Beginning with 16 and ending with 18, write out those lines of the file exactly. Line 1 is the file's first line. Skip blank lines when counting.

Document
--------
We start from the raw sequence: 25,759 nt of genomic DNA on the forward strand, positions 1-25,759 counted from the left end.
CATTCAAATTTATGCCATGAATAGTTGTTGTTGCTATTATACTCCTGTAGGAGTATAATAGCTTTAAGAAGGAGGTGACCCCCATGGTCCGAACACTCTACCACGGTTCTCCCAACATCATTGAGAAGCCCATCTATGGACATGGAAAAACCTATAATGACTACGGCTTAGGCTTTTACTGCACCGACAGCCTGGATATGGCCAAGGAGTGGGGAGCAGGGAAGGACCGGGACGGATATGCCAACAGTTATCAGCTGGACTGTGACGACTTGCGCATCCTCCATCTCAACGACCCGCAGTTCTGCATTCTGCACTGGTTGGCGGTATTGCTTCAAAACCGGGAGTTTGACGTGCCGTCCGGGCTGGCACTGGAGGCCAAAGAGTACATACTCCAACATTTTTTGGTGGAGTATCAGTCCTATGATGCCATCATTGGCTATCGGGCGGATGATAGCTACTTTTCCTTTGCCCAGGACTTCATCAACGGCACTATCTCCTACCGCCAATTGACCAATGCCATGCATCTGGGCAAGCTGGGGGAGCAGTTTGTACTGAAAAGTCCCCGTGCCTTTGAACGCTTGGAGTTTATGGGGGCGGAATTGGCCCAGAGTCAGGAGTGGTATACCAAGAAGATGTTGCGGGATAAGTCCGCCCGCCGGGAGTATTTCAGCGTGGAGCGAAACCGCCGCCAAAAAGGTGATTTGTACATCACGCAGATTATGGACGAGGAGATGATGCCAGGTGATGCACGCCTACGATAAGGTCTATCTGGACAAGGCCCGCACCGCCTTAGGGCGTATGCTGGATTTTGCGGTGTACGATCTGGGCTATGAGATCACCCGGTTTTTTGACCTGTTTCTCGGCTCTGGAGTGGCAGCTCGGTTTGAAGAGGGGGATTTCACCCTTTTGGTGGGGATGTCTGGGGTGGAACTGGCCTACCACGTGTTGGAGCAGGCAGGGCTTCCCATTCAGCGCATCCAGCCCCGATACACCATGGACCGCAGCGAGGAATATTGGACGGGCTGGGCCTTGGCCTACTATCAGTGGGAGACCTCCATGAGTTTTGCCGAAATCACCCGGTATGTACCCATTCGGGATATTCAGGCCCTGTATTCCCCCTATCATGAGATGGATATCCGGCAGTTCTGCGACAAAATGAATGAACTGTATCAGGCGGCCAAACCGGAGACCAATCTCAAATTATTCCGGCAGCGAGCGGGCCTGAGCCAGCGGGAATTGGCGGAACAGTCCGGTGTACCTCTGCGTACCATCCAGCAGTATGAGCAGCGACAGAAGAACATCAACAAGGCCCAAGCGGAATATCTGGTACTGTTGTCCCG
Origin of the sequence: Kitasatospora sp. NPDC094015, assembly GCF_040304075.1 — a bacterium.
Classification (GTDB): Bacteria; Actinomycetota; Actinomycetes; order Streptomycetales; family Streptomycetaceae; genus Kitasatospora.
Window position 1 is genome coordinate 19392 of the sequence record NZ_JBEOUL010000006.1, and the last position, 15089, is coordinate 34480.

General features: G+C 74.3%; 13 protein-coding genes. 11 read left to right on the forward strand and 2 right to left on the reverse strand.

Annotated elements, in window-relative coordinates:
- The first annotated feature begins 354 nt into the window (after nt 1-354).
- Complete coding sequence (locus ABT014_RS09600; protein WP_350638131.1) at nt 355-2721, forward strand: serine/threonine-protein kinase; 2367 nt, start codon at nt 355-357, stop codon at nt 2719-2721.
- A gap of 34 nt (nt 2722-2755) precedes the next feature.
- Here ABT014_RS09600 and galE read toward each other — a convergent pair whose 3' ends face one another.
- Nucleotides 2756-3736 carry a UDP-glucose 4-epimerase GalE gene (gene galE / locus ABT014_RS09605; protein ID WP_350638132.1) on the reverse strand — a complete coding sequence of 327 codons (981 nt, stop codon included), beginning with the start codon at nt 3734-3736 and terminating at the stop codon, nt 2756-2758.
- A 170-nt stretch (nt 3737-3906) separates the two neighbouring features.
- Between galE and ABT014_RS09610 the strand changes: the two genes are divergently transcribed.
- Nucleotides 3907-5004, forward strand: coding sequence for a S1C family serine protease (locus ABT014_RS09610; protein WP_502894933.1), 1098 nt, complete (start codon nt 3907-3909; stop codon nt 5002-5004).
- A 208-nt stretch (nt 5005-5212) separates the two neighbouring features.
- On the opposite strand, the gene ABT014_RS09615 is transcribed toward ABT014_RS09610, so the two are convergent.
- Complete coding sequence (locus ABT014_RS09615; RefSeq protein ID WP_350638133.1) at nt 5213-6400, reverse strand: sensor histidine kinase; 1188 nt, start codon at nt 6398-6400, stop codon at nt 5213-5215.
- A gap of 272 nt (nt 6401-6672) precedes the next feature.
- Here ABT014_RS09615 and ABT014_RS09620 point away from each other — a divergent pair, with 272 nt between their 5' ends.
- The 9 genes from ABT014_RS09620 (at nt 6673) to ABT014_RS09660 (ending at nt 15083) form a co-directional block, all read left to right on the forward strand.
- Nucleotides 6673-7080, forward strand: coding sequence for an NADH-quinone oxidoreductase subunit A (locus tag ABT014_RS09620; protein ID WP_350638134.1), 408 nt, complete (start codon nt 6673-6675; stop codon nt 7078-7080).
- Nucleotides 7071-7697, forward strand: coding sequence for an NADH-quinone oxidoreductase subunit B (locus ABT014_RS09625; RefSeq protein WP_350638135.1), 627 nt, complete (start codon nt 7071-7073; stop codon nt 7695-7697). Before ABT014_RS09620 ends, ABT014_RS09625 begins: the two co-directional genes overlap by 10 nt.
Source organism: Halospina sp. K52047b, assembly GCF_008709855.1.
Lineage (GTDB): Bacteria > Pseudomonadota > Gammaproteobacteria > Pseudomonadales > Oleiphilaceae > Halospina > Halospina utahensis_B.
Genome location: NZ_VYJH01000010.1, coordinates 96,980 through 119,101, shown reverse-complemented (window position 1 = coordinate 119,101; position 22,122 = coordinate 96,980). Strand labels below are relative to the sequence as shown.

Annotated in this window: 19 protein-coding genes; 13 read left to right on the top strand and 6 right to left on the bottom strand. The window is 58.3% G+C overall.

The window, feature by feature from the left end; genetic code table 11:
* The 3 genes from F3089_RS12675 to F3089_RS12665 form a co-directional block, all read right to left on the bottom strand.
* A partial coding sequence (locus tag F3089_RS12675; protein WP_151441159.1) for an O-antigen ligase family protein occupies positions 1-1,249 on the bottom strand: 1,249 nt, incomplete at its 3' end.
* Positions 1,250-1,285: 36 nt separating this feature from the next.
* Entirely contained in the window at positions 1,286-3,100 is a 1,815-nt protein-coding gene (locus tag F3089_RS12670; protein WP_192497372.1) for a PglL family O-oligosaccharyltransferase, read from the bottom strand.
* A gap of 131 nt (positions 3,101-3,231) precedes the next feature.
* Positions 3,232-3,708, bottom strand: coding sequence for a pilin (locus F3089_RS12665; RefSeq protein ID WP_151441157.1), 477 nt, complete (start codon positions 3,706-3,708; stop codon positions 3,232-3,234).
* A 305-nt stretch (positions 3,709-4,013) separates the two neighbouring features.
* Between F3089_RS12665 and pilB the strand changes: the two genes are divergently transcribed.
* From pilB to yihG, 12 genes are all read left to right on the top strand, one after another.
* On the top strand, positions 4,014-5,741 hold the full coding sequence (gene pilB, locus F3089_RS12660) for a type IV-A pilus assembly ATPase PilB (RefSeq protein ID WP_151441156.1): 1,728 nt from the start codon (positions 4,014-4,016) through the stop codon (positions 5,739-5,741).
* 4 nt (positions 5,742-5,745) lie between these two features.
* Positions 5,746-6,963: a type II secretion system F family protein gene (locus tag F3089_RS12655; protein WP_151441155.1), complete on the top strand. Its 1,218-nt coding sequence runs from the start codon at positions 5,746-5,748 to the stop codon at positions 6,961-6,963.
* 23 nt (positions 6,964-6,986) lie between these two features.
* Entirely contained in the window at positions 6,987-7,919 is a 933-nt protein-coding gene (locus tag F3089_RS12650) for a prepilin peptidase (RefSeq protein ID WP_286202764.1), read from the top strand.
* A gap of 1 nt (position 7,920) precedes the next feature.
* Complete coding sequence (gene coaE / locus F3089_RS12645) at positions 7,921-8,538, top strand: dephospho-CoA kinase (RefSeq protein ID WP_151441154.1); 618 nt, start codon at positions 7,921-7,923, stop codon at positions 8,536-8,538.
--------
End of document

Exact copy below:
- A 208-nt stretch (nt 5005-5212) separates the two neighbouring features.
- On the opposite strand, the gene ABT014_RS09615 is transcribed toward ABT014_RS09610, so the two are convergent.
- Complete coding sequence (locus ABT014_RS09615; RefSeq protein ID WP_350638133.1) at nt 5213-6400, reverse strand: sensor histidine kinase; 1188 nt, start codon at nt 6398-6400, stop codon at nt 5213-5215.